Should mobile phones be banned in schools?

Astronomically priced Samsung Galaxy handsets and Apple iPhones aside, the costs of acquiring mobile phones and data plans have been falling steadily over the years. This has in turn fueled the huge surge in mobile phone penetration rates as far as Singaporean users are concerned. These days even young children are given spanking new phones (plus 24×7 connection to the world wide web) without second thought by doting parents.

Previously, mobile devices were rarely carried in schools by students because their exorbitant price tags couldn't be afforded by many. Today it is an entirely different story, as kids are often seen flaunting and fidgeting with their latest purchases. A handheld phone in the strictest original definition should merely serve as a communication tool, but of course it has since evolved into something so much more. No doubt students becoming obsessed with trending online applications and social media sharing have gotten schools frowning, yet MOE has shied away from imposing an irrevocably thorough ban on usage, instead choosing to grant individual schools autonomy to chart their own policies. Consequently overbearing parents will seize every opportunity to "bully" school administrators into making unreasonable compromises over (possibly even getting them to acquiesce to a complete suspension of) enacted rules .

It also isn't helped by the fact many dads and moms are according their children generous leeway to disregard standing school rules. Students therefore hide phones in their bags, only to take them out to text friends and play games under their desks during official lesson hours. Others retreat to toilet cubicles or the playground area to do you know what. The distraction to their studies, compounded with other social issues like theft, cyberbullying and even teacher harassment are giving discipline masters in schools the extra headache they do not need.

How do other countries tackle this knotty problem then? The French government has instituted a blanket ban for all schools up to the Junior High (Secondary 4) level. Inevitably this has attracted a fair amount of controversy at the onset, however it has generally received support from her citizens (after all French President Emmanuel Macron was fulfilling a campaign pledge). Across the English Channel in the UK, no such law exists. However, mobile phone use is discouraged in most schools, especially for children under 11 years of age. Older students do enjoy a wee bit more flexibility, then again phone usage policies remain largely restrictive. Further away in the United States, the story remains pretty much the same - schools steer independently on account of their own established rules and policies. Hong Kong on the other hand (also with an extremely high mobile phone penetration rate like Singapore) offers no meaningful takeaway, if anything folks there are plain lackadaisical in enforcing discipline surrounding use of such gadgets on school premises. Hardly surprising given that anyone who isn't still a toddler probably owns a mobile device.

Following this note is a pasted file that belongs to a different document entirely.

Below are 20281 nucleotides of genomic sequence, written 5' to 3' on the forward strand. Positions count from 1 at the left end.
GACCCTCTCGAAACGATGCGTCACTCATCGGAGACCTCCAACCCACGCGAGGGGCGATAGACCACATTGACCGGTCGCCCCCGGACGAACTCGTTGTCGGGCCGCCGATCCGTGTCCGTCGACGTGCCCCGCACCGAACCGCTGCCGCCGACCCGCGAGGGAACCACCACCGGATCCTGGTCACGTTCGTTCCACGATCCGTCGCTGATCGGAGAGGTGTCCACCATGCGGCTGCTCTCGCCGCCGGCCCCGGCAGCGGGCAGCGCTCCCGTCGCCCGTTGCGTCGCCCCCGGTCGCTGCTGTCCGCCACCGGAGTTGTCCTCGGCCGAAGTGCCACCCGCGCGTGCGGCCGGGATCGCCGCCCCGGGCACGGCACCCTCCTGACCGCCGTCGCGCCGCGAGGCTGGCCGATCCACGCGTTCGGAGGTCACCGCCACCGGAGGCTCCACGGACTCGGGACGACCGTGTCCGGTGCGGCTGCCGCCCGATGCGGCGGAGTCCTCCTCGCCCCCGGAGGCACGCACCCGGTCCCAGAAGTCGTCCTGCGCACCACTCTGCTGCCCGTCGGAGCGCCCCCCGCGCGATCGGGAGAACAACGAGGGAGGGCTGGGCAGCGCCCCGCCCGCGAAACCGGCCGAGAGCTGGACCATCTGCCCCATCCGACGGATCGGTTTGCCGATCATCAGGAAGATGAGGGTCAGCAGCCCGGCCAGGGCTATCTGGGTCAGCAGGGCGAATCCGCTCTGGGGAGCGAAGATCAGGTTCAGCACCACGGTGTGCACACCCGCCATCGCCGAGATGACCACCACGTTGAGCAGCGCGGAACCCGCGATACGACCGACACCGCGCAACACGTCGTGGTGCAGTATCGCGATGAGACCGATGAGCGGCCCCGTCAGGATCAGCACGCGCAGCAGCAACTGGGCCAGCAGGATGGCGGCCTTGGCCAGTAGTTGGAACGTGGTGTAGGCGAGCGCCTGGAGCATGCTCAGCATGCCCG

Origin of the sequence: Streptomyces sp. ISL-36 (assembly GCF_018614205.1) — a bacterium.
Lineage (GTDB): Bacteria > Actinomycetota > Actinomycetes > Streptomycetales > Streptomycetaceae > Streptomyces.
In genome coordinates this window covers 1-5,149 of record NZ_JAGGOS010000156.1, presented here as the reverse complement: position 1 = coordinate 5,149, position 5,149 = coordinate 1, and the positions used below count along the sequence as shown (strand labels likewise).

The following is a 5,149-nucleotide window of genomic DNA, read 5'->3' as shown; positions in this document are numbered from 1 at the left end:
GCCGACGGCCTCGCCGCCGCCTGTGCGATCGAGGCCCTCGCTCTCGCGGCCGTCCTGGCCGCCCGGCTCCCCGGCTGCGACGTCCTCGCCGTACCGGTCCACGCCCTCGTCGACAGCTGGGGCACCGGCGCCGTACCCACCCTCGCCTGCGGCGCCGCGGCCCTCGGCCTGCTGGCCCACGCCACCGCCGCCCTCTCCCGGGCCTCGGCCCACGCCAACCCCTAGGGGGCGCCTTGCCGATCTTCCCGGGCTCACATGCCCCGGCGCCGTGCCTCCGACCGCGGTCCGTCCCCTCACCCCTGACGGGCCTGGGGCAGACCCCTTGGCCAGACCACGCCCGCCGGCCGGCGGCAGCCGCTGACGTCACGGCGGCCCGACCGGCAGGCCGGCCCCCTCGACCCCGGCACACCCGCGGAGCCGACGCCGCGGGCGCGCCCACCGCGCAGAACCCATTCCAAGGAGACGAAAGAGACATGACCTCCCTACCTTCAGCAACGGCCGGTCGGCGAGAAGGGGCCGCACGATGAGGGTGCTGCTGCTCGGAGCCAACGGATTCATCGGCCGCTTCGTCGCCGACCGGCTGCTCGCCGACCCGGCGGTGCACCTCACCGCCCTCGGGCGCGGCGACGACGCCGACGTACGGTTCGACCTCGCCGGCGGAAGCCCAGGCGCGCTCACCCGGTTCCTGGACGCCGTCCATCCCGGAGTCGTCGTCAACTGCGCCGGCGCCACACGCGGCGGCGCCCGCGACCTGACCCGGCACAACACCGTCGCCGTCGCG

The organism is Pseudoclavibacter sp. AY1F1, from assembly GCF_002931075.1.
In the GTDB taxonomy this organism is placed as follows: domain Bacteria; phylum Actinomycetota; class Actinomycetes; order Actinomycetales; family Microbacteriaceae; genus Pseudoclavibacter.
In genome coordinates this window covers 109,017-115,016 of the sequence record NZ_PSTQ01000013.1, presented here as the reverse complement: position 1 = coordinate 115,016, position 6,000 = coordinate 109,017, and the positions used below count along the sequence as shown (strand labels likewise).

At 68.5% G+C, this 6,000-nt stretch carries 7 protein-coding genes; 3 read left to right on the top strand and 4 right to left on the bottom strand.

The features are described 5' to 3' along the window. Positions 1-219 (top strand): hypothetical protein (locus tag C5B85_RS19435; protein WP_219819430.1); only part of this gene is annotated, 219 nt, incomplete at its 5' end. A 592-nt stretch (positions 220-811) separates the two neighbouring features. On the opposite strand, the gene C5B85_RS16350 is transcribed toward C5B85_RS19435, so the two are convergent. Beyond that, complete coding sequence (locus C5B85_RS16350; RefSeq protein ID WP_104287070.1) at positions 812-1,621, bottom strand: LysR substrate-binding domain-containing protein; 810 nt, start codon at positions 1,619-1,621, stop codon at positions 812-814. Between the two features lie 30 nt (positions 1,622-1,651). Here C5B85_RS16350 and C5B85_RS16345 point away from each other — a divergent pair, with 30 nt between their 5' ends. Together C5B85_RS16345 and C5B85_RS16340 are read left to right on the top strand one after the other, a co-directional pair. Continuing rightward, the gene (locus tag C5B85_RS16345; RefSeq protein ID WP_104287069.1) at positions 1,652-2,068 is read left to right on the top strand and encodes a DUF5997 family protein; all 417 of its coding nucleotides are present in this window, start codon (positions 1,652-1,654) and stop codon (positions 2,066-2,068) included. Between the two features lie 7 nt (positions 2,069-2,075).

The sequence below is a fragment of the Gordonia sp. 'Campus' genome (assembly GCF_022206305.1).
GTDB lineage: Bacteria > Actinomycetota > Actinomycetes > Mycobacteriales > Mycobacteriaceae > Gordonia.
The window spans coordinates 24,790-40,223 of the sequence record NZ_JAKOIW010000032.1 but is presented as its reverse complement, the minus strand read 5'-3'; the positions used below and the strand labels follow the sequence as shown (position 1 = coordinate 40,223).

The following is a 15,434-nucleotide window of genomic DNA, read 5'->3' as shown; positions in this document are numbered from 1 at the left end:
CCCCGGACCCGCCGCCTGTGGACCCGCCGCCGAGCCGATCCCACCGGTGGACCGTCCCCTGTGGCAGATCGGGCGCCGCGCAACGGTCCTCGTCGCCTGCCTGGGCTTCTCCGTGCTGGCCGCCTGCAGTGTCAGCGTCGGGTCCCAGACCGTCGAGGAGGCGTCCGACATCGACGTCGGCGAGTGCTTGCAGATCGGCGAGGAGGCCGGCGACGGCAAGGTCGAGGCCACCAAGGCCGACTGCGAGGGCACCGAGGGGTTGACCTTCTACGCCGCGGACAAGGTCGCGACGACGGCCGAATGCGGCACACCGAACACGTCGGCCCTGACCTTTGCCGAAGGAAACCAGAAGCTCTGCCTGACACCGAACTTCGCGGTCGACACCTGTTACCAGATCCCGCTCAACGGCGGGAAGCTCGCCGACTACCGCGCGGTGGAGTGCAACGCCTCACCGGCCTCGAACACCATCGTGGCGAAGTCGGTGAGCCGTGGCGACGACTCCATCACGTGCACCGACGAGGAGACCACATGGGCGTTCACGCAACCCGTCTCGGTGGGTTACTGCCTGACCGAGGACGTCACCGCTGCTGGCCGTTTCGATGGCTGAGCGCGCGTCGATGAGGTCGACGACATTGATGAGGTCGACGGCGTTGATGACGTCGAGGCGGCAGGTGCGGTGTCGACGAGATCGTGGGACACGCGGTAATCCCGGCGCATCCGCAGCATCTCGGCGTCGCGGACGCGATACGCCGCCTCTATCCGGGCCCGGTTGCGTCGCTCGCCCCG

A Harvard Health research disconcertingly demonstrated that the mere presence of a phone even when the owner is not looking at it can serve as a significant distraction. By extension, does this study imply that it is not sufficient to simply require students to keep their phones switched off and stowed away in schoolbags? The search by Singapore schools for a truly wholesome solution to this perplexing state of affairs continues.

This was reproduced with permission from editors of Sure Boh Singapore.


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